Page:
Female leadership: changing business for the better
Workplaces today use more direct communication and less hierarchy. Women helped effect this change.
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These women placed a high value on relationships and judged the success of their organizations based on the quality of relationships within them.Skip to next paragraph
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They preferred direct communication to communication up and down a chain of command.
They were comfortable with diversity, having been outsiders themselves and knowing in their bones what kind of value fresh eyes could bring.
They were unwilling (as well as unable) to compartmentalize their lives and so could draw upon personal experience to bring private-sphere information and insights to their jobs.
They were skeptical of hierarchies and surprisingly disdainful of the kinds of perks and privileges that distinguish hierarchical leaders and establish their place in the pecking order.
They preferred leading from the center rather than the top and structured their organizations to reflect this.
Finally, they were willing to ask big-picture questions about the work they were doing and its value for the world.
New skills for a changing workplace
My book struck a chord, eliciting a response from women around the world and remaining in print for nearly two decades and counting. But what has been extraordinary for me is to watch how the skills exhibited by the women leaders I studied have become more appropriate – and desirable – in today's workplace.
Networked technologies, the evolution of a knowledge economy, and the demographics of globalization all support precisely the skills, talents, and presumptions that women bring to organizations.
When "The Female Advantage" was published, relationship-building was considered a soft skill that a leader, who had to be tough, could not afford. Yet in recent years, as organizations have sought to connect more directly with customers and stakeholders and motivate valuable employees, an ability to nurture strong relationships has become essential.
Technology today not only facilitates but demands direct communication, an advantage for those who are comfortable doing so. Networked technologies also undermine hierarchies, a plus for those who enjoy leading from the center rather than the top.
In a global economy, comfort with diversity has become essential. As work and home become harder to separate in our 24/7 workplace, compartmentalizing becomes a liability.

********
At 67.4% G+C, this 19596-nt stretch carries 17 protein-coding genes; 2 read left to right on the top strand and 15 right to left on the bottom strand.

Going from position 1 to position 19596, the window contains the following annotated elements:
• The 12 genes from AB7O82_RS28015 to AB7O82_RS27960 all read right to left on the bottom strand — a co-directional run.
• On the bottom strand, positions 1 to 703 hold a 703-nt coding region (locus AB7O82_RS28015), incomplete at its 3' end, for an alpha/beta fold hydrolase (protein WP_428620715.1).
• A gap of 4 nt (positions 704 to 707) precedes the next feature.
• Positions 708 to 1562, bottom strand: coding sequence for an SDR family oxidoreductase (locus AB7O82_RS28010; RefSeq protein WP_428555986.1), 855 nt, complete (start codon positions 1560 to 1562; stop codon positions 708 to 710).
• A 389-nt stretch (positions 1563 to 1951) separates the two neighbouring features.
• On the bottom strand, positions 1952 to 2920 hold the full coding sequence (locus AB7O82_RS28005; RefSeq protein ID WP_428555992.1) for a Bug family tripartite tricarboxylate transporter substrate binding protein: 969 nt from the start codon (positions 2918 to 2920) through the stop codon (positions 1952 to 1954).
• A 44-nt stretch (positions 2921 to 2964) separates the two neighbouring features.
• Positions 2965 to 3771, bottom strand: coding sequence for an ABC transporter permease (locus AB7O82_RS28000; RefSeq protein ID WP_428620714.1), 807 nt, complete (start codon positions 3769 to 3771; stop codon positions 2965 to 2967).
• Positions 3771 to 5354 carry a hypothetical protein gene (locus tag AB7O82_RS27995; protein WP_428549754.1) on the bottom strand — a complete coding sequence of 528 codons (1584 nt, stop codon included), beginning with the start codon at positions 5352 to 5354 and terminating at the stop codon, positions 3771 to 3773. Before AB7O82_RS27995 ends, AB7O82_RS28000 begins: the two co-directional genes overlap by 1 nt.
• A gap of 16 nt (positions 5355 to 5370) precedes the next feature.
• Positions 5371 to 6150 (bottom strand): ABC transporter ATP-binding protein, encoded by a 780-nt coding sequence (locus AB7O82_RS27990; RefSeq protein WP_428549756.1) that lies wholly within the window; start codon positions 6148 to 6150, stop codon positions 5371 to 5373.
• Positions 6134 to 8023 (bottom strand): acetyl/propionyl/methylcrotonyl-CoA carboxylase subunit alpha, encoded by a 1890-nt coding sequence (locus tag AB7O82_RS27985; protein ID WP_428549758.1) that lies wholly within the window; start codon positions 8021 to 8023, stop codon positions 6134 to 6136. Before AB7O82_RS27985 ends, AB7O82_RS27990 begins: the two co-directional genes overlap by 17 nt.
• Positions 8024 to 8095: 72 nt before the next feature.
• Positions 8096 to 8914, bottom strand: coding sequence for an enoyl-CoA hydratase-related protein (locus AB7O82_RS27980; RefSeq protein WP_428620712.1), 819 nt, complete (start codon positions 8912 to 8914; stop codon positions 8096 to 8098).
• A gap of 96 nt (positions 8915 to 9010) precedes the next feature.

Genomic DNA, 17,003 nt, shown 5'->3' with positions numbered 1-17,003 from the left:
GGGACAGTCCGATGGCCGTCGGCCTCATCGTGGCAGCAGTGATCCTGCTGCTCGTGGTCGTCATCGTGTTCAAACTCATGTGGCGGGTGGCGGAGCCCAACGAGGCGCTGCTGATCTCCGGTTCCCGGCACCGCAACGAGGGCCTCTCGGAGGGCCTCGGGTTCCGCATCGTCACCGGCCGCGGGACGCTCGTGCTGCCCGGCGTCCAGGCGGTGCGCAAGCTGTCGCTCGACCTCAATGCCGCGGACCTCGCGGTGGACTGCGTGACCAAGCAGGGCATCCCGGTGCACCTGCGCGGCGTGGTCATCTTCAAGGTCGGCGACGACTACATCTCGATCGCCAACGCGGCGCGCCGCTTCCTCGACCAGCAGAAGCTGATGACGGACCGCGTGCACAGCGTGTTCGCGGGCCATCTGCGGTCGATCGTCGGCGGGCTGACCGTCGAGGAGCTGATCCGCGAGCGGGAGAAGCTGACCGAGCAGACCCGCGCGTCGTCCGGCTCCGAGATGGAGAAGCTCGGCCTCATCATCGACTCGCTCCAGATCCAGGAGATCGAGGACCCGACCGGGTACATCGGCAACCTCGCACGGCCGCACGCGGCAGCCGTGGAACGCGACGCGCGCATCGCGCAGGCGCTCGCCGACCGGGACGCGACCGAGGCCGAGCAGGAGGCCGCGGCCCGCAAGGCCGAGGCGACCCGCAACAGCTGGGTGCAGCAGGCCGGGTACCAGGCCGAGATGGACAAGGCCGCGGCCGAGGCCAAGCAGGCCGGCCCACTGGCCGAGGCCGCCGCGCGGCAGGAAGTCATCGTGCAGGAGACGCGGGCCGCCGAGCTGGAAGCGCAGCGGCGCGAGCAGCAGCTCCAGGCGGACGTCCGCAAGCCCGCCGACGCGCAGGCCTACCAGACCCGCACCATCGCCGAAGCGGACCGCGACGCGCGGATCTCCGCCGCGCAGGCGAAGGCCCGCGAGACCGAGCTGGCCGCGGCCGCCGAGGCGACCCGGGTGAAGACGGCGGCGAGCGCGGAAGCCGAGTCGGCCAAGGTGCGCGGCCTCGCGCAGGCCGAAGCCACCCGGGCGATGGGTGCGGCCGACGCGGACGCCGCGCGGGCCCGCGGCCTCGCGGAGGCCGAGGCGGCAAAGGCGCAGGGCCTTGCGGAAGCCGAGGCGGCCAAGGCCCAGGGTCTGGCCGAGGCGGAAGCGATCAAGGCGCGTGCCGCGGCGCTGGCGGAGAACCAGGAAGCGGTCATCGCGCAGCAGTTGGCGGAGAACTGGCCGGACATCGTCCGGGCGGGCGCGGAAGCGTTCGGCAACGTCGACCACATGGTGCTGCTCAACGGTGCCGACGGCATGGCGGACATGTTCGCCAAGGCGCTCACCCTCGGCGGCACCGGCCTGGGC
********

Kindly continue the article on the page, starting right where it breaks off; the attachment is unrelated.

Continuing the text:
No more Mr. Tough Guy
Twenty years ago, anyone attending a business conference was likely to hear a speaker observe – without irony – that "unless you're the lead horse, the view never changes." Today, no one would say this.
Twenty years ago, Fortune magazine featured "America's Toughest Boss" in a recurring cover story. It lauded the leader who was tough enough to crack heads, which, of course, was presumed necessary to get things done. This kind of feature has long since been dropped.
The tough-guy approach to leadership is in disrepute these days, with successive tyrants and bullies having come in for censure. Even the most ruthless organizations today feel compelled to put out statements about how they value relationships and support diversity.
Companies compete to take a greener, more holistic approach. They recognize that the "get while the getting's good" mentality that distinguished the industrial era is unsustainable in today's more interconnected world. Leaders emphasize sustainability and contribution and they acknowledge the need to nurture the human spirit. Inclusive has become a buzzword, weblike a simple description of how things work.
And so female-leadership characteristics that just 18 years ago seemed far outside the mainstream are now seen as desirable.
In retrospect, it seems ridiculous that we could have imagined that one half of the human race, excluded from positions of leadership for most of human history, could enter the public sphere and begin to reach positions of real authority and influence without having a significant impact on how organizations were led.
As individuals, women may experience ups and downs over the course of their careers. But the influence they have had on which leadership qualities are valued has been nothing short of extraordinary.